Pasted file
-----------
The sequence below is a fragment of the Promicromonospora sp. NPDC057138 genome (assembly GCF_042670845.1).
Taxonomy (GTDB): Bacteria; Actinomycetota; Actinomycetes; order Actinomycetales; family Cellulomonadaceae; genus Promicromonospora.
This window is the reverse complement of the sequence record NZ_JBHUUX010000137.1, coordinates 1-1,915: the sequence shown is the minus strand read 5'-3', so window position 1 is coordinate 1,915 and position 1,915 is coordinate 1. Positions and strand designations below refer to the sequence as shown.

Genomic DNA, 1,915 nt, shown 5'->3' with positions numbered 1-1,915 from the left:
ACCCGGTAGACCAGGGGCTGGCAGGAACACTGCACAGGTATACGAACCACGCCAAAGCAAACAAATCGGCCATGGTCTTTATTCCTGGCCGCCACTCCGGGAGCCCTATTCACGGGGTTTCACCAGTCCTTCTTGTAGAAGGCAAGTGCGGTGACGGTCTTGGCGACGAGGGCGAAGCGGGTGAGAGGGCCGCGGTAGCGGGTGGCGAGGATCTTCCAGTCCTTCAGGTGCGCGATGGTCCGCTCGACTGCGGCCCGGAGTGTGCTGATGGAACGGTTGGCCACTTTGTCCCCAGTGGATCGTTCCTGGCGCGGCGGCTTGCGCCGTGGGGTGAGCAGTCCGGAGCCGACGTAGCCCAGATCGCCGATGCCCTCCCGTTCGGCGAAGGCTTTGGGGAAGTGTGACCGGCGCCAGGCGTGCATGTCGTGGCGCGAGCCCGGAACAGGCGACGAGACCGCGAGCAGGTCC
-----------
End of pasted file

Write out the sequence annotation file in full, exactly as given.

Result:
The sequence below is a fragment of the Promicromonospora sp. NPDC057138 genome (assembly GCF_042670845.1).
Taxonomy (GTDB): Bacteria; Actinomycetota; Actinomycetes; order Actinomycetales; family Cellulomonadaceae; genus Promicromonospora.
This window is the reverse complement of the sequence record NZ_JBHUUX010000137.1, coordinates 1-1,915: the sequence shown is the minus strand read 5'-3', so window position 1 is coordinate 1,915 and position 1,915 is coordinate 1. Positions and strand designations below refer to the sequence as shown.

Genomic DNA, 1,915 nt, shown 5'->3' with positions numbered 1-1,915 from the left:
ACCCGGTAGACCAGGGGCTGGCAGGAACACTGCACAGGTATACGAACCACGCCAAAGCAAACAAATCGGCCATGGTCTTTATTCCTGGCCGCCACTCCGGGAGCCCTATTCACGGGGTTTCACCAGTCCTTCTTGTAGAAGGCAAGTGCGGTGACGGTCTTGGCGACGAGGGCGAAGCGGGTGAGAGGGCCGCGGTAGCGGGTGGCGAGGATCTTCCAGTCCTTCAGGTGCGCGATGGTCCGCTCGACTGCGGCCCGGAGTGTGCTGATGGAACGGTTGGCCACTTTGTCCCCAGTGGATCGTTCCTGGCGCGGCGGCTTGCGCCGTGGGGTGAGCAGTCCGGAGCCGACGTAGCCCAGATCGCCGATGCCCTCCCGTTCGGCGAAGGCTTTGGGGAAGTGTGACCGGCGCCAGGCGTGCATGTCGTGGCGCGAGCCCGGAACAGGCGACGAGACCGCGAGCAGGTCC